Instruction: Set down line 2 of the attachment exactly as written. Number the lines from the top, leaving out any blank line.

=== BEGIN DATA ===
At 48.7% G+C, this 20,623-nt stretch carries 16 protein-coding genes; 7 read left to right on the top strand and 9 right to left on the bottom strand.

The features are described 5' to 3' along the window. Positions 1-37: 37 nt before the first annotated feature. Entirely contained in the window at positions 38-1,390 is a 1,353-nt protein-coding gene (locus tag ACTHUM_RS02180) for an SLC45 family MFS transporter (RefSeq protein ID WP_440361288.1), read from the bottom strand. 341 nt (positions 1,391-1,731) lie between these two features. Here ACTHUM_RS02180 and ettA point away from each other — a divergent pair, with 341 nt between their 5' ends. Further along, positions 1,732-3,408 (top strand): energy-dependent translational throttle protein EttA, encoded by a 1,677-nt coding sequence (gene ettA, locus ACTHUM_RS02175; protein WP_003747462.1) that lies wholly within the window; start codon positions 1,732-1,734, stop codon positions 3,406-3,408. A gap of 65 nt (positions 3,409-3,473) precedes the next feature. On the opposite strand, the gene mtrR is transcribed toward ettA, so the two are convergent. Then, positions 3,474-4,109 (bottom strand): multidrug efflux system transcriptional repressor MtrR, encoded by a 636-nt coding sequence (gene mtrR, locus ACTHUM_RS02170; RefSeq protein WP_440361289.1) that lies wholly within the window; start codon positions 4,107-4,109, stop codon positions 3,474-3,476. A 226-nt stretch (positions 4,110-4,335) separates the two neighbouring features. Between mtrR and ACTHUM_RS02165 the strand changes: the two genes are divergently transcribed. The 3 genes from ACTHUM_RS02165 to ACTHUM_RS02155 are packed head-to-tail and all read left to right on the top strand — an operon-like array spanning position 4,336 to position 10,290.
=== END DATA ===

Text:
The features are described 5' to 3' along the window. Positions 1-37: 37 nt before the first annotated feature. Entirely contained in the window at positions 38-1,390 is a 1,353-nt protein-coding gene (locus tag ACTHUM_RS02180) for an SLC45 family MFS transporter (RefSeq protein ID WP_440361288.1), read from the bottom strand. 341 nt (positions 1,391-1,731) lie between these two features. Here ACTHUM_RS02180 and ettA point away from each other — a divergent pair, with 341 nt between their 5' ends. Further along, positions 1,732-3,408 (top strand): energy-dependent translational throttle protein EttA, encoded by a 1,677-nt coding sequence (gene ettA, locus ACTHUM_RS02175; protein WP_003747462.1) that lies wholly within the window; start codon positions 1,732-1,734, stop codon positions 3,406-3,408. A gap of 65 nt (positions 3,409-3,473) precedes the next feature. On the opposite strand, the gene mtrR is transcribed toward ettA, so the two are convergent. Then, positions 3,474-4,109 (bottom strand): multidrug efflux system transcriptional repressor MtrR, encoded by a 636-nt coding sequence (gene mtrR, locus ACTHUM_RS02170; RefSeq protein WP_440361289.1) that lies wholly within the window; start codon positions 4,107-4,109, stop codon positions 3,474-3,476. A 226-nt stretch (positions 4,110-4,335) separates the two neighbouring features. Between mtrR and ACTHUM_RS02165 the strand changes: the two genes are divergently transcribed. The 3 genes from ACTHUM_RS02165 to ACTHUM_RS02155 are packed head-to-tail and all read left to right on the top strand — an operon-like array spanning position 4,336 to position 10,290.